A. K. Jain, M. N. Murty, and P. J. Flynn, “Data clustering: a review,” ACM Computing Surveys, vol. 31, no. 3, pp. 264–323, 1999.View at: Publisher Site | Google Scholar
R. J. Kuo, E. Suryani, and A. Yasid, “Automatic clustering combining differential evolution algorithm and k-means algorithm,” in Proceedings of the Institute of Industrial Engineers Asian Conference 2013, Y.-K. Lin, Y.-C. Tsao, and S.-W. Lin, Eds., pp. 1207–1215, Springer, Singapore, 2013.View at: Publisher Site | Google Scholar
W. Kwedlo, “A clustering method combining differential evolution with the K-means algorithm,” Pattern Recognition Letters, vol. 32, no. 12, pp. 1613–1621, 2011.View at: Publisher Site | Google Scholar
Y.-J. Wang, J.-S. Zhang, and G.-Y. Zhang, “A dynamic clustering based differential evolution algorithm for global optimization,” European Journal of Operational Research, vol. 183, no. 1, pp. 56–73, 2007.View at: Publisher Site | Google Scholar | MathSciNet
M. Babrdelbonab, S. Z. M. H. M. Hashim, and N. E. N. Bazin, “Data analysis by combining the modified k-means and imperialist competitive algorithm,” Jurnal Teknologi, vol. 70, no. 5, 2014.View at: Publisher Site | Google Scholar
P. Berkhin, “A survey of clustering data mining techniques,” in Grouping Multidimensional Data, J. Kogan, C. Nicholas, and M. Teboulle, Eds., pp. 25–71, Springer, Berlin, Germany, 2006.View at: Publisher Site | Google Scholar
J. R. Riley, U. Greggers, A. D. Smith, D. R. Reynolds, and R. Menzel, “The flight paths of honeybees recruited by the waggle dance,” Nature, vol. 435, no. 7039, pp. 205–207, 2005.View at: Publisher Site | Google Scholar
C. Grüter, M. S. Balbuena, and W. M. Farina, “Informational conflicts created by the waggle dance,” Proceedings of the Royal Society B: Biological Sciences, vol. 275, no. 1640, pp. 1321–1327, 2008.View at: Publisher Site | Google Scholar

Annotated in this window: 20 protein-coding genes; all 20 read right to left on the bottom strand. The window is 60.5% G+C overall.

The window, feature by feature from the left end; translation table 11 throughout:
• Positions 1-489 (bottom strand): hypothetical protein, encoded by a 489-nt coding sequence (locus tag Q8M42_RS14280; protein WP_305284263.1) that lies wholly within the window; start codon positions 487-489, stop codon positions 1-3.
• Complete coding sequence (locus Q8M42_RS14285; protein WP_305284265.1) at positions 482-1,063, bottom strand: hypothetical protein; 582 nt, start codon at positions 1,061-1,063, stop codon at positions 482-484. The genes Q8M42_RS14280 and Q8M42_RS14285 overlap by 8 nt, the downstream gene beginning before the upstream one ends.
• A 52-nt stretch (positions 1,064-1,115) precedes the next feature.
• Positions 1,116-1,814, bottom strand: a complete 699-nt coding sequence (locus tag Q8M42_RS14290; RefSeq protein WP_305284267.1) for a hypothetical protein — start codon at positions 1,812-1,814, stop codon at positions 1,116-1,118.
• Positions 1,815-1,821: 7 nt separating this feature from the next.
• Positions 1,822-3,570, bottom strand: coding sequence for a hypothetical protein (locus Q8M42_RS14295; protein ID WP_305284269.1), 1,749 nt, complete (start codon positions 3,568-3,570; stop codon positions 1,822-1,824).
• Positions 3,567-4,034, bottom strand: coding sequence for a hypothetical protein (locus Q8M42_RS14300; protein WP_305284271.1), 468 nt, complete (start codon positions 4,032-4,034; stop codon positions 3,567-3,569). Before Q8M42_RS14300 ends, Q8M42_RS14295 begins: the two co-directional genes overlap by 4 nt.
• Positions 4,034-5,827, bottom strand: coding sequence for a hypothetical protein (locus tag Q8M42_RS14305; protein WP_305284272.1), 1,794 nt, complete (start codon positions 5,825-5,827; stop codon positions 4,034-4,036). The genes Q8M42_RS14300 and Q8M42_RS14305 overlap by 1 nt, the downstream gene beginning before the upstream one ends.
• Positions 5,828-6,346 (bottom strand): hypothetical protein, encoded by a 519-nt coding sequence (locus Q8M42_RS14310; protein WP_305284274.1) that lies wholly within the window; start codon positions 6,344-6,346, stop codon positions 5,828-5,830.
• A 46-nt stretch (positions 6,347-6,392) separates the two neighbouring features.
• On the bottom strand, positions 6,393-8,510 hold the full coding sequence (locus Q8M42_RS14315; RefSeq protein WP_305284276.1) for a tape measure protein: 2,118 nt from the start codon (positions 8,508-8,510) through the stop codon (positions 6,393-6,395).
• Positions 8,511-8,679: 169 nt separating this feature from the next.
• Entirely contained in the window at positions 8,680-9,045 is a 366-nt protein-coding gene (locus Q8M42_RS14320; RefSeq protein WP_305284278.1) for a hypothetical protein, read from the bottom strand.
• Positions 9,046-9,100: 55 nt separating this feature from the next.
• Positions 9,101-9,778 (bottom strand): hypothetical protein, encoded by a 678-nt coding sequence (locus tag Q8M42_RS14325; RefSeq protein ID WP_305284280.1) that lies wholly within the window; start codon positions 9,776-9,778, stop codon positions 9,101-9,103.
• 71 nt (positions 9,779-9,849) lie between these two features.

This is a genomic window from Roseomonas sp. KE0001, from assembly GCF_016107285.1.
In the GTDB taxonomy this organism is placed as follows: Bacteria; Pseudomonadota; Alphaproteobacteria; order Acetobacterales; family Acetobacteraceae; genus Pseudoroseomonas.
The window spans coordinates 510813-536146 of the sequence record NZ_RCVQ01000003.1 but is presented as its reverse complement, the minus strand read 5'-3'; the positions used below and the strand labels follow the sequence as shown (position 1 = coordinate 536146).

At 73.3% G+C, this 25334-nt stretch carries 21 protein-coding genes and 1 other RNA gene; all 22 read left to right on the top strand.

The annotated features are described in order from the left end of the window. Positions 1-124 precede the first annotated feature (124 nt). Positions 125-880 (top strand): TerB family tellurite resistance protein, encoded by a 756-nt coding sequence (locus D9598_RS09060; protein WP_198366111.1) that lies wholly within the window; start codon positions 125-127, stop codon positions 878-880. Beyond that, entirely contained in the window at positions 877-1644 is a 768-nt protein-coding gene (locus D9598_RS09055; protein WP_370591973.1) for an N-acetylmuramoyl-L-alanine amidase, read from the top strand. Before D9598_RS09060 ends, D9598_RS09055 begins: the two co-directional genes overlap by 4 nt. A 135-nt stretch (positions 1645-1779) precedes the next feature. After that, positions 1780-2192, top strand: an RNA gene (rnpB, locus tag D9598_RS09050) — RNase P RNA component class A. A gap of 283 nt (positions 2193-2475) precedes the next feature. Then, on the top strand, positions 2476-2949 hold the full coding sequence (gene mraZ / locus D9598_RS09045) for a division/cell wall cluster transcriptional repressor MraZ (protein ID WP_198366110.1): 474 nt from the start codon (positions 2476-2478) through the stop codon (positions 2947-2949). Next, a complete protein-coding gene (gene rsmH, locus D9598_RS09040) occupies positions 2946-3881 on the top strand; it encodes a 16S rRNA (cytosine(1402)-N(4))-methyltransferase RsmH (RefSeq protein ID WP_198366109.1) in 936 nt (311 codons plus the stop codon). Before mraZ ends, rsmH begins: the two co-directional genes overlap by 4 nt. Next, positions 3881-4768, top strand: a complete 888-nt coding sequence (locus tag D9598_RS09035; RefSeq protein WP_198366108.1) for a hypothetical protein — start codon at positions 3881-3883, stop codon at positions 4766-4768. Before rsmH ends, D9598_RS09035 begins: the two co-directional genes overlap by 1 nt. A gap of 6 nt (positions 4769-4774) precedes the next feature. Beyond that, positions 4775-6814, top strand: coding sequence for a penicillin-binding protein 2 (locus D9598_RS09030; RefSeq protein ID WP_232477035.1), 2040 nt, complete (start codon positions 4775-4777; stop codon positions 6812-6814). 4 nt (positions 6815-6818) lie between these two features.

A. Dornhaus and L. Chittka, “Why do honey bees dance?” Behavioral Ecology and Sociobiology, vol. 55, no. 4, pp. 395–401, 2004.View at: Publisher Site | Google Scholar
K. O. Jones and A. Bouffet, “Comparison of bees algorithm, ant colony optimisation and particle swarm optimisation for PID controller tuning,” in Proceedings of the 9th International Conference on Computer Systems and Technologies and Workshop for PhD Students in Computing (CompSysTech '08), Gabrovo, Bulgaria, June 2008.View at: Publisher Site | Google Scholar
D. T. Pham and M. Kalyoncu, “Optimisation of a fuzzy logic controller for a flexible single-link robot arm using the Bees Algorithm,” in Proceedimgs of the 7th IEEE International Conference on Industrial Informatics (INDIN '09), pp. 475–480, Cardiff, Wales, June 2009.View at: Publisher Site | Google Scholar
D. T. Pham, S. Otri, A. Ghanbarzadeh, and E. Koc, “Application of the bees algorithm to the training of learning vector quantisation networks for control chart pattern recognition,” in Proceedings of the 2nd Information and Communication Technologies (ICTTA '06), vol. 1, pp. 1624–1629, Damascus, Syria, 2006.View at: Publisher Site | Google Scholar
L. Özbakir, A. Baykasoğlu, and P. Tapkan, “Bees algorithm for generalized assignment problem,” Applied Mathematics and Computation, vol. 215, no. 11, pp. 3782–3795, 2010.View at: Publisher Site | Google Scholar | MathSciNet
P. Rocca, G. Oliveri, and A. Massa, “Differential evolution as applied to electromagnetics,” IEEE Antennas and Propagation Magazine, vol. 53, no. 1, pp. 38–49, 2011.View at: Publisher Site | Google Scholar
R. Mallipeddi, P. N. Suganthan, Q. K. Pan, and M. F. Tasgetiren, “Differential evolution algorithm with ensemble of parameters and mutation strategies,” Applied Soft Computing Journal, vol. 11, no. 2, pp. 1679–1696, 2011.View at: Publisher Site | Google Scholar
R. Storn, “On the usage of differential evolution for function optimization,” in Proceedings of the Biennial Conference of the North American Fuzzy Information Processing Society (NAFIPS '96), pp. 519–523, June 1996.View at: Google Scholar
U. K. Chakraborty, Advances in Differential Evolution, Springer, Berlin, Germany, 2008.
G. Liu, Y. Li, X. Nie, and H. Zheng, “A novel clustering-based differential evolution with 2 multi-parent crossovers for global optimization,” Applied Soft Computing Journal, vol. 12, no. 2, pp. 663–681, 2012.View at: Publisher Site | Google Scholar
Z. Cai, W. Gong, C. X. Ling, and H. Zhang, “A clustering-based differential evolution for global optimization,” Applied Soft Computing Journal, vol. 11, no. 1, pp. 1363–1379, 2011.View at: Publisher Site | Google Scholar
M. Abbasgholipour, M. Omid, A. Keyhani, and S. S. Mohtasebi, “Color image segmentation with genetic algorithm in a raisin sorting system based on machine vision in variable conditions,” Expert Systems with Applications, vol. 38, no. 4, pp. 3671–3678, 2011.View at: Publisher Site | Google Scholar